• Transaction volume declined 35% year-over- year from $366 billion in 2021 to $235 billion in 2022. The rapid rise in interest rates led to wide spreads between expectations of buyers and sellers of commercial real estate, with many deals retrading based on shifting return expectations and the lack of available financing.4

  • Private equity real estate funds raised approximately $167 billion in 2022, a significant decline compared to 2021, when fundraising totaled $214 billion. The number of funds closed also declined year-over-year from 594 in 2021 to 376 in 2022.5 Funds in the market, however, remained at a record high, with 1,179 funds seeking to raise $512 billion as of January 2023.

  • Availability of credit for commercial real estate tightened significantly through the second half of 2022. Total commercial mortgage-backed security (CMBS) issuance dropped approximately 36%, reaching $70 billion in 2022 compared to $109 billion in 2021.6 Banks continue to lend on multifamily and industrial properties; however, financing for office properties is limited or unavailable.


Heading into 2023, investors will likely be assessing year-end valuations as a barometer for the direction of the property market. The impact of higher interest rates will remain front and center, with debt maturities a key concern for property owners with floating rate debt. While key  real estate metrics— i.e., net operating income and occupancies—remain stable for most property types, a slowdown is underway, and the decade-plus bull market has ended. FEG believes the availability of capital in the form of dry powder to be deployed in private real estate should put a floor on valuations and limit widespread distress in the market.


1 NCREIF; Data of December 31, 2022
2 NCREIT; Data of December 31, 2022
3 NCREIT and NCREIF; Data of December 31, 2022

4, 5 Preqin; Data as of December 31, 2022
6 Trepp, January 2023



  • Oil prices rose only 1% during the fourth quarter, closing at $80.26/barrel, compared to $79.50/barrel at the end of the third quarter. For the full year, oil prices rose 6.9%. After reaching a record high of approximately $120/barrel following the Russian invasion of Ukraine, oil prices fell during the year’s second half on concerns about slower global economic growth.1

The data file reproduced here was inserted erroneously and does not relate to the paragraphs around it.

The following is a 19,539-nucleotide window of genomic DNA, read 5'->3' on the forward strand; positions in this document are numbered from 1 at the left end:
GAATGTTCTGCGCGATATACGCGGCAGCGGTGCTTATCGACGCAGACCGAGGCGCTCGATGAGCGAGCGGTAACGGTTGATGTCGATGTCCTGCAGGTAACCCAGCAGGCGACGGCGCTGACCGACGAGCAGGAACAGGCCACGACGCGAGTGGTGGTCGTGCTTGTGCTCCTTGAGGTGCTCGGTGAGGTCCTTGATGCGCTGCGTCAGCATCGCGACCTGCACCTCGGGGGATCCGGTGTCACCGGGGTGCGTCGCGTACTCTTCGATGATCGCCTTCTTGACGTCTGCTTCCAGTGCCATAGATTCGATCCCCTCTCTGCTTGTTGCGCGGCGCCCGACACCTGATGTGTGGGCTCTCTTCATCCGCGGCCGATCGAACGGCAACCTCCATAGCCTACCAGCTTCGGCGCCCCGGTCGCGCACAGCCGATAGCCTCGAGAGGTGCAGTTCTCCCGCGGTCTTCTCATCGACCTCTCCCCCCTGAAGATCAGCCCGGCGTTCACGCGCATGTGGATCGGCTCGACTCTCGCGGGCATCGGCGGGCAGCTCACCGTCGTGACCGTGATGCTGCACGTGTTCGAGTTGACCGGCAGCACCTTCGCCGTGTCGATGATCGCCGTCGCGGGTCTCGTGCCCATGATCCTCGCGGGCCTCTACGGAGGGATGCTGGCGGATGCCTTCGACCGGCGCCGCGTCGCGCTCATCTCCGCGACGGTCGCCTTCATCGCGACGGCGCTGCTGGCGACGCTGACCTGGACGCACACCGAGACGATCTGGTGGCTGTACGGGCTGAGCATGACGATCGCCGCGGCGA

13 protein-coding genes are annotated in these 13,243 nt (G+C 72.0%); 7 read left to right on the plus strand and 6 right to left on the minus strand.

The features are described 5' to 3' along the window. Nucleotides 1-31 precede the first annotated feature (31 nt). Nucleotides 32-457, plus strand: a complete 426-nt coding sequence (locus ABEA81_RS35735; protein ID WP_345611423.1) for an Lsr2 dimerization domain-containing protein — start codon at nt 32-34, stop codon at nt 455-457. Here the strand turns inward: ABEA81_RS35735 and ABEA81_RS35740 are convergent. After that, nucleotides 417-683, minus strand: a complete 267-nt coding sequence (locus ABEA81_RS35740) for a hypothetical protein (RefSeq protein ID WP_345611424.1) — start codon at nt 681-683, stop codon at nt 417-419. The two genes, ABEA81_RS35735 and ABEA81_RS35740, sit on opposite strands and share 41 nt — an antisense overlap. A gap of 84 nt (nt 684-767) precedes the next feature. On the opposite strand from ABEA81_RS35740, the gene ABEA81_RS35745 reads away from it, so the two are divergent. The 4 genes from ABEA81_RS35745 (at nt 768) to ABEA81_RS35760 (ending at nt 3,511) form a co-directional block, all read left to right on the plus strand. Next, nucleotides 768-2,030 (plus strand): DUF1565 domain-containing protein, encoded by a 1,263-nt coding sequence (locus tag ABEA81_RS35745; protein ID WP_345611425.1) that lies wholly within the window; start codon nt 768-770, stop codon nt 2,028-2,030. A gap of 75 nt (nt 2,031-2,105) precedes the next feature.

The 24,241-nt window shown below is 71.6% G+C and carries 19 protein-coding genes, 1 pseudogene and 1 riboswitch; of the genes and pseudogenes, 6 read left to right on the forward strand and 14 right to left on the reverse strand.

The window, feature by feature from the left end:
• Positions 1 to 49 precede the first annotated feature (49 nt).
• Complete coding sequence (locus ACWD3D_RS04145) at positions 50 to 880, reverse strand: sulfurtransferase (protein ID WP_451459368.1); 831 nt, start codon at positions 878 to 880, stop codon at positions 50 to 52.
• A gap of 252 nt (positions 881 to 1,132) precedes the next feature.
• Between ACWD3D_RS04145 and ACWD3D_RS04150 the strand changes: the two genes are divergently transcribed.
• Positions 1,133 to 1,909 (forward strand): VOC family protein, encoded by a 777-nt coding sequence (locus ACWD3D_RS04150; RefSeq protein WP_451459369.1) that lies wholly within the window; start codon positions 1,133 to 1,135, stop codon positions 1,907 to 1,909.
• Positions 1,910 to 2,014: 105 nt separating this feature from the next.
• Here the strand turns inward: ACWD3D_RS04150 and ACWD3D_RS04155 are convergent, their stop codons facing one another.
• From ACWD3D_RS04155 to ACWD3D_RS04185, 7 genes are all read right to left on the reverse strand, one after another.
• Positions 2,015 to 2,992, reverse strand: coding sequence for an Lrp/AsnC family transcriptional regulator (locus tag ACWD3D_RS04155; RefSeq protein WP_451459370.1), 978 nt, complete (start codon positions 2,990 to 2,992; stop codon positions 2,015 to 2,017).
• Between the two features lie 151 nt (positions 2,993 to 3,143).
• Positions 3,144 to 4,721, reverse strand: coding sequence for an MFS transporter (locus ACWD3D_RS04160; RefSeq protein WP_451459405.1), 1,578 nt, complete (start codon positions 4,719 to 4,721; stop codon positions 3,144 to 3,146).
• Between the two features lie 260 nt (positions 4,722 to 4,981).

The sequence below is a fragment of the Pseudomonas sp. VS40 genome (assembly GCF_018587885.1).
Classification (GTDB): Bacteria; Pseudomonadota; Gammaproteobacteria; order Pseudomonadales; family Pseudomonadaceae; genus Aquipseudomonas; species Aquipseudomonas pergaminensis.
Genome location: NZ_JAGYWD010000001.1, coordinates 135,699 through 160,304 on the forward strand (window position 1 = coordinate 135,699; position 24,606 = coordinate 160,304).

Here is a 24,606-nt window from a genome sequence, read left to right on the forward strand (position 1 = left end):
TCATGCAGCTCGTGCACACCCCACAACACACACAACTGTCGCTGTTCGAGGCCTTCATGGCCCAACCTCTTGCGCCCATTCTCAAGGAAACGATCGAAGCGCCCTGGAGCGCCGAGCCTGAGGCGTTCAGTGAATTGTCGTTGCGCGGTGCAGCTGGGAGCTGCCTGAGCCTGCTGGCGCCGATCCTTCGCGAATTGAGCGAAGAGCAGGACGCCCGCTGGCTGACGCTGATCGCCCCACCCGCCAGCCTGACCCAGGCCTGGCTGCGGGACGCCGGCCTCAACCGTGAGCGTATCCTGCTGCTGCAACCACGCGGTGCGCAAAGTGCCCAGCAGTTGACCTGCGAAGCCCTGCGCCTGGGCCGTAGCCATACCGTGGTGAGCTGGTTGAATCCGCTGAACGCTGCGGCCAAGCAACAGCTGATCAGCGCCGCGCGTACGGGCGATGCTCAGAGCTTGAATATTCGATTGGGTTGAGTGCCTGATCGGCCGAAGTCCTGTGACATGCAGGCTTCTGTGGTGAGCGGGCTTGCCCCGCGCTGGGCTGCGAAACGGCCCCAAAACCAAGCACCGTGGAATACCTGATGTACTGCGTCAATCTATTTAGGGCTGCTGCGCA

• Nevertheless, in January 2023, the International Energy Agency released a forecast for global oil demand to reach an all-time high of 101.7 million barrels per day. The gain is expected to be driven partly by demand from China as the country eases COVID lockdowns.2 Releases from the Strategic Petroleum Reserve heading into the midterm elections also put downward pressure on prices. U.S. oil and gas companies remain reluctant to pursue new drilling, in part due to pressure from shareholders to return capital in the form of dividends and share buybacks.

  • Natural gas prices fell 34% in the fourth quarter, closing at $4.48/MMBtu, but gained approximately 20% over the entire year. European sanctions due to the Russia- Ukraine War were a significant factor driving natural gas prices during the year. By late summer, natural gas prices traded above $9/MMBtu—a multi-year high—but fell through the fourth quarter due to growing supplies in the U.S. and warmer weather.3

  • The most notable trend in the fourth quarter was the return of private equity energy managers to the market, launching funds targeting upstream investments in an effort to capitalize on the recovery in the broad energy sector. The ability of these managers to raise new capital will be a key indicator of the appetite among institutional investors for upstream energy funds, which has been limited by fossil fuel divestment initiatives and a focus on renewables or energy transition strategies.4